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We Don't Use RNA Technologies on Our Animals (and Probably Never Will): 5 Things We Know & What We Do Here

written by

Meg Peery

posted on

May 2, 2023


There's been a lot of hubbub about RNA technologies in animal vaccines lately. 

And pause for a minute: We say “RNA technologies” instead of "mRNA vaccines" for two reasons.

First, RNA technologies (collectively called "RNA particle technology") — which are already being used to customize flu and other virus vaccines for the needs of specific industrial pig populations — are not the same as mRNA-based vaccines such as the one developed for COVID-19. [1] mRNA-based vaccines are still one to five years out from approval for livestock. [2]

Second, we want to emphasize the technology aspect of the discussion, because we feel this is about far more than just a “next generation of disease prevention” or a "new vaccine".

We believe the industrial animal complex (think factory farms/Concentrated Animal Feedlot Operations “CAFOs”) will likely use RNA technology as they use most technologies: not to optimize health (of people, animals, or the planet) but to maximize profit.  


Here are 5 things we know about the current use of RNA technologies and mRNA vaccines in livestock raised for food:

  1. There is evidence of widespread research and use of RNA technologies in the industrial swine (pig) industry beginning as early as 2012. [3] [4] [5]
  2. Livestock mRNA vaccines have been under development for years but currently none have been licensed for use in the United States. [6] As for RNA technologies, their use in cattle or poultry vaccines is unapproved at this point in the United States; RNA technologies are only present in the U.S. food system in pig vaccines (for now). [7]
  3. Any livestock vaccine on the market that uses RNA technologies will have an “RNA Particle” statement on the label. Farmers can absolutely be aware if they choose to be.
  4. There are currently no food labeling requirements that inform the consumer about which vaccine technologies are used in the production of their food.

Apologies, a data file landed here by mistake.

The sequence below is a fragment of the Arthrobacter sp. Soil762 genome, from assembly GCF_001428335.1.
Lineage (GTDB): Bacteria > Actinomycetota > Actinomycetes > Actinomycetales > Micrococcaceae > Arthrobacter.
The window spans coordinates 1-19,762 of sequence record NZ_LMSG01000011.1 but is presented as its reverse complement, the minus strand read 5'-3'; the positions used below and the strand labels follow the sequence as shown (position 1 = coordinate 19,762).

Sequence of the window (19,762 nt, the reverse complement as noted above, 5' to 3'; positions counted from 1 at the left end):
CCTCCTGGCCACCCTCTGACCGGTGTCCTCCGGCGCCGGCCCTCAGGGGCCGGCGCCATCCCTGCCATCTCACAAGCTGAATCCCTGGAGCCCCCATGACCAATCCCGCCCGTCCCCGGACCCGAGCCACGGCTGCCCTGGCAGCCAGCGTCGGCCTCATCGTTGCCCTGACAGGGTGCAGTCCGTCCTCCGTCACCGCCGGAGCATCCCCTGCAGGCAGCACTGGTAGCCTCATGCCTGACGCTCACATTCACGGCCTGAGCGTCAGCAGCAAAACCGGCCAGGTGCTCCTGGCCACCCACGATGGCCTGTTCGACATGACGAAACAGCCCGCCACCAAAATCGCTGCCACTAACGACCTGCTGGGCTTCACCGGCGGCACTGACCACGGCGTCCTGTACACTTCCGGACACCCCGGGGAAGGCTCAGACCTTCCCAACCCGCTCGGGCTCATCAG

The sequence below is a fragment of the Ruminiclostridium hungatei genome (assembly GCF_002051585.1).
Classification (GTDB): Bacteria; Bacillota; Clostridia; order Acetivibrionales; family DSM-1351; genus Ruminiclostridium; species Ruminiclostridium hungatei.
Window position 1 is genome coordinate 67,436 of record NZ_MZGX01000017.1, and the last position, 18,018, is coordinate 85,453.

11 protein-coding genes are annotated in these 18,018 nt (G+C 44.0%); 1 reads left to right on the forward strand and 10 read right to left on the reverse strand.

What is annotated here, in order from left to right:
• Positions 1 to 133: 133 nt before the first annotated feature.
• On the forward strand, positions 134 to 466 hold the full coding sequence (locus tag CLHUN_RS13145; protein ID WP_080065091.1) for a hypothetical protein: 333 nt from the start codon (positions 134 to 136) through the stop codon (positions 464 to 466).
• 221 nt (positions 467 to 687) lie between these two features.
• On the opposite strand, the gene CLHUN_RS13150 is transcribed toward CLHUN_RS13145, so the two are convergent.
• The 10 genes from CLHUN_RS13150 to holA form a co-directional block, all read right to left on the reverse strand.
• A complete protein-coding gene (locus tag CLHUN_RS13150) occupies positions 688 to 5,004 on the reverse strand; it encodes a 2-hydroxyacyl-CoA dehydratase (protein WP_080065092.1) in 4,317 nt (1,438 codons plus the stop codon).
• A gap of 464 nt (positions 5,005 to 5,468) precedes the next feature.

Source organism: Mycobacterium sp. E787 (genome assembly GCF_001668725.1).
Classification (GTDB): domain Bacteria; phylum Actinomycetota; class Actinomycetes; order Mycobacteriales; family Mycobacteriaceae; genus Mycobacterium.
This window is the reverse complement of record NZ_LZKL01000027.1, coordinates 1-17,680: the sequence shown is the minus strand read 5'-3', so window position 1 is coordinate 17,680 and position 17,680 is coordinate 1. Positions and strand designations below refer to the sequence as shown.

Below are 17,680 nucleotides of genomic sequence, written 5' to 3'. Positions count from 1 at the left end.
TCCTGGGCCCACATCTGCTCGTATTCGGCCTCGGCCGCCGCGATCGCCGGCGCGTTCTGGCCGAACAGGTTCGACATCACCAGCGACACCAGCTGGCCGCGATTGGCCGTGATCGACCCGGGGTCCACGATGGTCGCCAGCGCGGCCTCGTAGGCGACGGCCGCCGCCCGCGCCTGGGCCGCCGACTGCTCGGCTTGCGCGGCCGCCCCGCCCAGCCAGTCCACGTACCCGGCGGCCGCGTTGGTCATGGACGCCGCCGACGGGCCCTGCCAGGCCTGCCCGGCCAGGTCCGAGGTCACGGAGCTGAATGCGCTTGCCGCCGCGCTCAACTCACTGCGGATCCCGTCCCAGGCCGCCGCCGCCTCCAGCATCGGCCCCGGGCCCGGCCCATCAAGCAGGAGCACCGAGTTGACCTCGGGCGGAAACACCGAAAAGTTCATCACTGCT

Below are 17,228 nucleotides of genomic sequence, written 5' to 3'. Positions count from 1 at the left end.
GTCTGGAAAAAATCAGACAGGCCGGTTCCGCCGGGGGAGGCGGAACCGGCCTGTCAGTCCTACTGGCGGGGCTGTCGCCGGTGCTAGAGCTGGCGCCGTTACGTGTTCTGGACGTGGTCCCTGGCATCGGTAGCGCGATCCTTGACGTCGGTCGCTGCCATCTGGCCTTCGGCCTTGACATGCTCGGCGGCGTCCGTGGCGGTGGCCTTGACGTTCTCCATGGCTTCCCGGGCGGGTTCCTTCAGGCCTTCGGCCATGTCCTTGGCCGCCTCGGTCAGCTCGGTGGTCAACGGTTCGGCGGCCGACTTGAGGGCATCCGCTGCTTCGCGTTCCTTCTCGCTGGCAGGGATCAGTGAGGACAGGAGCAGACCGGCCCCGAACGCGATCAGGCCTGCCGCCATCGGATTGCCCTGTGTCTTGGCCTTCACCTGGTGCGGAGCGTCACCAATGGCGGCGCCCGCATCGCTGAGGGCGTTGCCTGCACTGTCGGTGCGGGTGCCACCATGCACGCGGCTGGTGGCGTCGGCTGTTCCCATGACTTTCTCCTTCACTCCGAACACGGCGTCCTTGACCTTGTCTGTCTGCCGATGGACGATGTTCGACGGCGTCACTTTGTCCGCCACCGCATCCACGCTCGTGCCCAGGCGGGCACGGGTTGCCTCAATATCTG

5. If you have been consuming commodity ("factory farmed") pork in the USA for the last several years, more than likely that pork is coming from animals treated with RNA technologies. [8]


What We Do at J&L Green Farm:

None of our animals are treated with RNA technologies. 

We have not, and will not be using products that contain mRNA or use RNA technologies until extensive and long-term safety studies have been completed. In fact, we do not see a scenario where we would use them even then.

We currently only use one vaccine in our pig breeding herd (Farrowsure Gold B It is an inactivated (killed virus) vaccine with a long track record of safety. 

Why do we use it? There is a common bacteria present in the soil of our farm called Leptospira, which causes significant reproductive issues with pigs. With our sows being on pasture and in the woods, this has been an issue for us in the past and has required treatment.

We always welcome any questions you might have. Please don't hesitate to contact us anytime.


LINK:  Shop Clean, Wholesome Pork!

[1] "...mRNA animal vaccines [...] are not to be confused with RNA technologies..."
[3] "2012: Protective immunity from mRNA vaccine against influenza A infection in young and old mice, ferrets, and pigs."
[4] "Using the RNA particle technology, the company [Harris Labs] developed a [swine] vaccine for the market by August 2015." https://www.nationalhogfarmer....
[5] "During the 2018 World Pork Expo, Merck rolled out Sequivity — custom vaccines targeting specific diseases in individual herds." https://www.nationalhogfarmer....
[8] Merck has a division dedicated to RNA technologies for swine and lists some of the largest swine companies in the country as customers. https://www.merck-animal-healt...

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